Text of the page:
The work was funded by the National Institutes of Health, the U.S. Department of Agriculture, the Deutsche Forschungsgemeinschaft, the Marion Dilley and David George Jones Funds and the Commonwealth and General Assembly of Pennsylvania.


Story Source:

The above story is based on materials provided by University Of Pennsylvania. Note: Materials may be edited for content and length.


Cite This Page:

University Of Pennsylvania. "Mice Become First Animals To Produce Other Species' Sperm; Find Has Implications For Preservation Of Endangered Species, Livestock." ScienceDaily. ScienceDaily, 15 August 2002. <www.sciencedaily.com/releases/2002/08/020815073343.htm>.
University Of Pennsylvania. (2002, August 15). Mice Become First Animals To Produce Other Species' Sperm; Find Has Implications For Preservation Of Endangered Species, Livestock. ScienceDaily. Retrieved November 27, 2014 from www.sciencedaily.com/releases/2002/08/020815073343.htm
University Of Pennsylvania. "Mice Become First Animals To Produce Other Species' Sperm; Find Has Implications For Preservation Of Endangered Species, Livestock." ScienceDaily. www.sciencedaily.com/releases/2002/08/020815073343.htm (accessed November 27, 2014).

Share This


More From ScienceDaily



More Plants & Animals News

Thursday, November 27, 2014

Featured Research

from universities, journals, and other organizations


Featured Videos

from AP, Reuters, AFP, and other news services

New Dinosaur Species Found in Museum Collection

New Dinosaur Species Found in Museum Collection

Reuters - Innovations Video Online (Nov. 27, 2014) — A British palaeontologist has discovered a new species of dinosaur while studying fossils in a Canadian museum. Pentaceratops aquilonius was related to Triceratops and lived at the end of the Cretaceous Period, around 75 million years ago. Jim Drury has more. Video provided by Reuters
Powered by NewsLook.com
Classic Hollywood Memorabilia Goes Under the Hammer

Classic Hollywood Memorabilia Goes Under the Hammer

Reuters - Entertainment Video Online (Nov. 26, 2014) — The iconic piano from "Casablanca" and the Cowardly Lion suit from "The Wizard of Oz" fetch millions at auction. Sara Hemrajani reports. Video provided by Reuters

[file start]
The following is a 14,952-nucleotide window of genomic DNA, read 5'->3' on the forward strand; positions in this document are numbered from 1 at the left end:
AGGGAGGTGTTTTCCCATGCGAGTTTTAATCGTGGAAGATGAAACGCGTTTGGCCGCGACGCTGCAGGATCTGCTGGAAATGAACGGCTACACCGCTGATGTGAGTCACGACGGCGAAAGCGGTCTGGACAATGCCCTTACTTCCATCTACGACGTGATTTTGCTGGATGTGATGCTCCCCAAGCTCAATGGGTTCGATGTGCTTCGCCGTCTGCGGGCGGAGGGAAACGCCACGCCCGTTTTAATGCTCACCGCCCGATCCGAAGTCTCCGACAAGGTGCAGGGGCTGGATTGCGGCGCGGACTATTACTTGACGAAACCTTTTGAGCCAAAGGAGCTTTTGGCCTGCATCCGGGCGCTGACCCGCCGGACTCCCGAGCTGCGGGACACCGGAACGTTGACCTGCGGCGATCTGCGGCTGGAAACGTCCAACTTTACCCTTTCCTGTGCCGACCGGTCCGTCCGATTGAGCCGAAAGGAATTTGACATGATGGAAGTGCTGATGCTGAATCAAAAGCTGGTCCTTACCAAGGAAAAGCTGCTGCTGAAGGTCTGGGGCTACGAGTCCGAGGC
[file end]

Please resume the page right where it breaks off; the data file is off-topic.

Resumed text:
Powered by NewsLook.com
Pet Dogs to Be Used in Anti-Ageing Trial

Pet Dogs to Be Used in Anti-Ageing Trial

Reuters - Innovations Video Online (Nov. 26, 2014) — Researchers in the United States are preparing to discover whether a drug commonly used in human organ transplants can extend the lifespan and health quality of pet dogs. Video provided by Reuters
Powered by NewsLook.com
From Popcorn To Vending Snacks: FDA Ups Calorie Count Rules

From Popcorn To Vending Snacks: FDA Ups Calorie Count Rules

Newsy (Nov. 25, 2014) — The US FDA is announcing new calorie rules on Tuesday that will require everywhere from theaters to vending machines to include calorie counts. Video provided by Newsy
Powered by NewsLook.com

Search ScienceDaily

Number of stories in archives: 140,361

Find with keyword(s):
 
Enter a keyword or phrase to search ScienceDaily for related topics and research stories.

Save/Print:
Share:  

Breaking News:

Strange & Offbeat Stories

 

Plants & Animals

Earth & Climate

Fossils & Ruins

In Other News

... from NewsDaily.com

Science News

Health News

Environment News

Technology News



Save/Print:
Share:  

Free Subscriptions


Get the latest science news with ScienceDaily's free email newsletters, updated daily and weekly. Or view hourly updated newsfeeds in your RSS reader:

Get Social & Mobile


Keep up to date with the latest news from ScienceDaily via social networks and mobile apps:

Have Feedback?


Tell us what you think of ScienceDaily -- we welcome both positive and negative comments. Have any problems using the site? Questions?
Mobile iPhone Android Web
Follow Facebook Twitter Google+
Subscribe RSS Feeds Email Newsletters
Latest Headlines Health & Medicine Mind & Brain Space & Time Matter & Energy Computers & Math Plants & Animals Earth & Climate Fossils & Ruins